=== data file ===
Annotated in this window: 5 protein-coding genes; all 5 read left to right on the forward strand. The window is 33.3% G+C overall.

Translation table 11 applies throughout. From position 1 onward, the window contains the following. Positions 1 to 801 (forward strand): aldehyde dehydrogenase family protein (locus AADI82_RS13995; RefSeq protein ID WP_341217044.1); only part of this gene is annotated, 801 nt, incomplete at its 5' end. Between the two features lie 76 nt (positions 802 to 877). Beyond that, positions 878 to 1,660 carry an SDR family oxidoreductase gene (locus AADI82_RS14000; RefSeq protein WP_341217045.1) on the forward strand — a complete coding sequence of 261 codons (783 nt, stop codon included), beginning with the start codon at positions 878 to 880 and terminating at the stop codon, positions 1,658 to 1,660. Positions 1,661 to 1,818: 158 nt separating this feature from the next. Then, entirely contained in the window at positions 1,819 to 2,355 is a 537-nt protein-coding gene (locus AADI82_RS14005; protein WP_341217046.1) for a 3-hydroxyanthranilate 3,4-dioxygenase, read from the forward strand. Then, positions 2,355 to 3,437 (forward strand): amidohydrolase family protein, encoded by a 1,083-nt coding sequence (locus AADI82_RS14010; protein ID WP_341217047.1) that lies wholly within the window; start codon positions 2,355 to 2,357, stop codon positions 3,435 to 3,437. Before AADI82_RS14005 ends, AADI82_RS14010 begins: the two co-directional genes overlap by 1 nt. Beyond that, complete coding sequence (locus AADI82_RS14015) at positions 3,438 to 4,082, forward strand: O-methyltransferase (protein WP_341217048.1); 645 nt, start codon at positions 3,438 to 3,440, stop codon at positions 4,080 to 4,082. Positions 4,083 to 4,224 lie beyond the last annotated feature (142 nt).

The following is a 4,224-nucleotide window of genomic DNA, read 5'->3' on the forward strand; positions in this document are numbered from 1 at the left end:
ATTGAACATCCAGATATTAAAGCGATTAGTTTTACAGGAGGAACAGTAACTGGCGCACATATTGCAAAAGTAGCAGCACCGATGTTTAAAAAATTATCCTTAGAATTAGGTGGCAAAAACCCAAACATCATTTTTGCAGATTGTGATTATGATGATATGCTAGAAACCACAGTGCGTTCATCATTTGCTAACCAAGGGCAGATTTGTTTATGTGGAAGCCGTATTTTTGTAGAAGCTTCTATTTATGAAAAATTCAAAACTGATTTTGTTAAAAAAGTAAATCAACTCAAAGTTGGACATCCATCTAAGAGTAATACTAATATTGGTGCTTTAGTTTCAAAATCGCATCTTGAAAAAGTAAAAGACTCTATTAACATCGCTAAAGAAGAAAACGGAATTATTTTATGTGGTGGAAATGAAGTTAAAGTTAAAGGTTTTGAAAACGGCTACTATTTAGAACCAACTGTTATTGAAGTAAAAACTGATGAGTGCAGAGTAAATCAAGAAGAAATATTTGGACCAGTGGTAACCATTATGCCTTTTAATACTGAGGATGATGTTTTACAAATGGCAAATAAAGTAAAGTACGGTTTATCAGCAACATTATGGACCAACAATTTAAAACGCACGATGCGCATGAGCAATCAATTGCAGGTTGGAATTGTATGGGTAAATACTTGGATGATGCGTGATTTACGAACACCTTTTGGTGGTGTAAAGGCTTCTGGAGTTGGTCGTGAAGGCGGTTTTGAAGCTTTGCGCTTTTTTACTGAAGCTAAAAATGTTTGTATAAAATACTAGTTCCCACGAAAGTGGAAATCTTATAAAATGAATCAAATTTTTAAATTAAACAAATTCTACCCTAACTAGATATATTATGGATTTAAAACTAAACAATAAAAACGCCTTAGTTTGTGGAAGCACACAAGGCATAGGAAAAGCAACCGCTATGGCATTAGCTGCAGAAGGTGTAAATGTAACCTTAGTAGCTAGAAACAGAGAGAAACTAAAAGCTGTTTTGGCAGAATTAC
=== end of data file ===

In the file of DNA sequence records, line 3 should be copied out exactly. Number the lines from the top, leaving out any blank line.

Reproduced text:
The following is a 4,224-nucleotide window of genomic DNA, read 5'->3' on the forward strand; positions in this document are numbered from 1 at the left end: